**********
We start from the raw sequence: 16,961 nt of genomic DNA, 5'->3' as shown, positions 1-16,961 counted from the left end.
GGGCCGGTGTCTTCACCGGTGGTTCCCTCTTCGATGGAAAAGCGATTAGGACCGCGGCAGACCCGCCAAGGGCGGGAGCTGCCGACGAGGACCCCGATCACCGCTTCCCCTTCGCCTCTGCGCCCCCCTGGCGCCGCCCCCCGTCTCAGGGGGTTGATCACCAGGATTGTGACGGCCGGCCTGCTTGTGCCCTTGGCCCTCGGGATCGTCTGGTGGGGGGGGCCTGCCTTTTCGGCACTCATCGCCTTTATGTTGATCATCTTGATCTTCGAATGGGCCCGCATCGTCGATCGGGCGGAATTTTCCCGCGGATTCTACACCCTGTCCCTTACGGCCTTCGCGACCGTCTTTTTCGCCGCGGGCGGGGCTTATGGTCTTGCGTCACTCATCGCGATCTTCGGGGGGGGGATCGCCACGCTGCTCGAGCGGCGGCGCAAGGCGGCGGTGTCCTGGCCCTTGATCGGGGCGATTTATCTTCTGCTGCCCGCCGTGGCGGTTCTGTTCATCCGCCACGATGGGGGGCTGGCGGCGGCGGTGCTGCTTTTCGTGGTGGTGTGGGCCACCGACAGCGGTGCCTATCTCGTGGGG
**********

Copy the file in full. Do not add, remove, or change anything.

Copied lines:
We start from the raw sequence: 16,961 nt of genomic DNA, 5'->3' as shown, positions 1-16,961 counted from the left end.
GGGCCGGTGTCTTCACCGGTGGTTCCCTCTTCGATGGAAAAGCGATTAGGACCGCGGCAGACCCGCCAAGGGCGGGAGCTGCCGACGAGGACCCCGATCACCGCTTCCCCTTCGCCTCTGCGCCCCCCTGGCGCCGCCCCCCGTCTCAGGGGGTTGATCACCAGGATTGTGACGGCCGGCCTGCTTGTGCCCTTGGCCCTCGGGATCGTCTGGTGGGGGGGGCCTGCCTTTTCGGCACTCATCGCCTTTATGTTGATCATCTTGATCTTCGAATGGGCCCGCATCGTCGATCGGGCGGAATTTTCCCGCGGATTCTACACCCTGTCCCTTACGGCCTTCGCGACCGTCTTTTTCGCCGCGGGCGGGGCTTATGGTCTTGCGTCACTCATCGCGATCTTCGGGGGGGGGATCGCCACGCTGCTCGAGCGGCGGCGCAAGGCGGCGGTGTCCTGGCCCTTGATCGGGGCGATTTATCTTCTGCTGCCCGCCGTGGCGGTTCTGTTCATCCGCCACGATGGGGGGCTGGCGGCGGCGGTGCTGCTTTTCGTGGTGGTGTGGGCCACCGACAGCGGTGCCTATCTCGTGGGG